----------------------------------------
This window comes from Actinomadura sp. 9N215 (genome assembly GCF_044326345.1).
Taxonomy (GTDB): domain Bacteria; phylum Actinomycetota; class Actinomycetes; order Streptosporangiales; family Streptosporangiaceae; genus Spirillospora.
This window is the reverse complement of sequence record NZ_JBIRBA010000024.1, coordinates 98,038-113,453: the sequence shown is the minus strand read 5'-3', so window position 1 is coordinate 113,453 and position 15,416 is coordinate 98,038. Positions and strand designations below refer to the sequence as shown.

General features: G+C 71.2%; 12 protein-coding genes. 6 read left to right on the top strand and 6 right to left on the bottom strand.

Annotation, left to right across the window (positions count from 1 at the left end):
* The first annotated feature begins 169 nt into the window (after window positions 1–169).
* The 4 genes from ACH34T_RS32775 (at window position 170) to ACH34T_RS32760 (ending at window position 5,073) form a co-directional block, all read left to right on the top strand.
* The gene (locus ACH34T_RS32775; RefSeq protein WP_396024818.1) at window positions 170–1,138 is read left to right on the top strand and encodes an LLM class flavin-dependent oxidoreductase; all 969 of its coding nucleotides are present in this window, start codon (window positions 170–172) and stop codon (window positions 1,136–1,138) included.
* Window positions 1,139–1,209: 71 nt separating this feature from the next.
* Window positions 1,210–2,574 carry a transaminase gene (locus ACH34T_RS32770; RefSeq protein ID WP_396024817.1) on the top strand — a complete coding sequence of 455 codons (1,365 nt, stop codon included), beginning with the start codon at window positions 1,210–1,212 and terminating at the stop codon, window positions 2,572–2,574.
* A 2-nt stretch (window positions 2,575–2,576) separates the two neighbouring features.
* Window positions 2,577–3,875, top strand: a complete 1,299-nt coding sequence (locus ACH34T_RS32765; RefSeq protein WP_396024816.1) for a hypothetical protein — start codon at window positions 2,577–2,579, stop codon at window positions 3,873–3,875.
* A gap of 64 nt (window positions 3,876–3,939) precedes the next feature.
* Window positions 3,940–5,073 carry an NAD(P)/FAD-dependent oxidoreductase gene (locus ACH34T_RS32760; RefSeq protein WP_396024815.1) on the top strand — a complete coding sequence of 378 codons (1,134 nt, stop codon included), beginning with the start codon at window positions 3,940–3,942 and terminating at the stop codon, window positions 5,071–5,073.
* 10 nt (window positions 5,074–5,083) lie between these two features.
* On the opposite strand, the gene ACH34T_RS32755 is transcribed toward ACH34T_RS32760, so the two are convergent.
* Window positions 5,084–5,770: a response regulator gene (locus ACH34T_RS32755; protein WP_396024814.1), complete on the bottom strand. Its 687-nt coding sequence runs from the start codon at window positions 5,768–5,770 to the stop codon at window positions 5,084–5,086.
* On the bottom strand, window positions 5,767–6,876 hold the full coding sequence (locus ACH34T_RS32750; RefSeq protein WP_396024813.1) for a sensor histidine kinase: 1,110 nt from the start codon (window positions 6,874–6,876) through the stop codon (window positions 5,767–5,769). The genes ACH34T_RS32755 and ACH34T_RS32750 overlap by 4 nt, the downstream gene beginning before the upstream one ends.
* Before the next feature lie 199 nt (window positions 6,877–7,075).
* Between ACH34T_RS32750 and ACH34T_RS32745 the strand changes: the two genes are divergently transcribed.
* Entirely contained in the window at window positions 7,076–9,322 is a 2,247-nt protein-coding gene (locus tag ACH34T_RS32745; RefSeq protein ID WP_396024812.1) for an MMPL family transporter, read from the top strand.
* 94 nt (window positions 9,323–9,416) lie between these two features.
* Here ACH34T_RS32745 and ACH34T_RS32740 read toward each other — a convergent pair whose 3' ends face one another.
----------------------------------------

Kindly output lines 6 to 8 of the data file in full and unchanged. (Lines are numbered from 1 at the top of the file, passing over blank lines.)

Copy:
* The first annotated feature begins 169 nt into the window (after window positions 1–169).
* The 4 genes from ACH34T_RS32775 (at window position 170) to ACH34T_RS32760 (ending at window position 5,073) form a co-directional block, all read left to right on the top strand.
* The gene (locus ACH34T_RS32775; RefSeq protein WP_396024818.1) at window positions 170–1,138 is read left to right on the top strand and encodes an LLM class flavin-dependent oxidoreductase; all 969 of its coding nucleotides are present in this window, start codon (window positions 170–172) and stop codon (window positions 1,136–1,138) included.